United States of America, Plaintiff-appellant, v. William Robert Woolery, Defendant-appellee, 670 F.2d 513 (5th Cir. 1982)Annotate this Case
James R. Gough, Asst. U. S. Atty., Houston, Tex., for plaintiff-appellant.
Dick DeGuerin, Mike DeGuerin, Houston, Tex., for defendant-appellee.
Appeal from the United States District Court for the Southern District of Texas.
Before BROWN, GOLDBERG and GEE, Circuit Judges.
GEE, Circuit Judge:
The United States appeals from an order granting a pretrial motion to suppress evidence against defendant William Robert Woolery. The court determined that the officers had illegally arrested Woolery because they did not have the requisite probable cause to arrest.
On August 6, 1979, United States Customs inspectors discovered cocaine secreted in a shipment of saddles from Colombia. The packages were addressed to one Richard Freedman, and a telephone number was listed on the packages. A Braniff Air Line agent called the telephone number, which proved to be that of an answering service, and left a message for Richard Freedman that the shipment had arrived. On the morning of August 9, 1979, a man identifying himself as Richard Freedman called Braniff and informed them that the package would be picked up later that day. "Richard Freedman" also called W. R. Zanes Warehouse and requested that it pick up the saddles from the airline and place them in their storage facility until they could be picked up later that afternoon.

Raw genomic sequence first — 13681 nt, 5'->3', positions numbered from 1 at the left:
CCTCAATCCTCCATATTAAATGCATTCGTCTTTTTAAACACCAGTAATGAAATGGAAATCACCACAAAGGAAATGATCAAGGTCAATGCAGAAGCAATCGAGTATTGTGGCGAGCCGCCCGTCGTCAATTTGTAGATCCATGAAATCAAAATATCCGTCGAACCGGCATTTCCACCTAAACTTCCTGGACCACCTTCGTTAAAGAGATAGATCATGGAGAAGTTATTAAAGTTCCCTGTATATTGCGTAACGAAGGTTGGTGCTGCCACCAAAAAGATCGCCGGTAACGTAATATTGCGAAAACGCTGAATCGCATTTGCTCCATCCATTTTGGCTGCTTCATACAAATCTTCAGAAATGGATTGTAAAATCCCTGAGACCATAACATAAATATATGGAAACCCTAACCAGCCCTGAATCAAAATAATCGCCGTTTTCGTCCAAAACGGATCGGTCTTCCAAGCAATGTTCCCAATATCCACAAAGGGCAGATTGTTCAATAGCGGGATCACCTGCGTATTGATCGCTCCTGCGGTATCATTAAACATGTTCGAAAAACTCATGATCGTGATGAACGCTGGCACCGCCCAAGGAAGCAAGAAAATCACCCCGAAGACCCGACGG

When the warehouse employee showed up at Braniff to pick up the saddles, he was met by agents from the Drug Enforcement Administration ("DEA"), who informed him that cocaine had been smuggled in the saddles. The warehouse employee agreed to help make a controlled delivery of the saddles from the warehouse. The warehouse was then put under surveillance by the DEA agents, Customs agents, and officers from the Houston Police Department. Meanwhile, "Richard Freedman" telephoned the Suburban Delivery Company to arrange for pick up and delivery of the saddles, requesting that a driver meet him in the parking lot of a Denny's Restaurant near the warehouse. At about 2:00 p. m., a man identifying himself as Richard Freedman approached the driver, Lawrence Lopez, and paid him $200 cash for the storage and delivery fees. He directed Lopez to deliver the saddles to a Houston address and to leave the package outside if no one was there. When Lopez arrived in front of the warehouse, the surveillance agents posted inside and outside the warehouse noted that the delivery truck was being followed by a dark Mercedes with two occupants. When Lopez parked the truck and entered the warehouse, the Mercedes stopped directly behind the delivery truck and both occupants turned to look at the truck. They held a brief conversation and then took a left turn into a parking lot directly adjacent to the warehouse, across the street from the truck. After they parked, the driver got out of the Mercedes and, constantly looking at the delivery truck, walked around the rear of the car and went to its front, opening the hood. The surveillance agents testified that during this period the driver never looked at the engine of his car but instead peered through the open hood at the truck.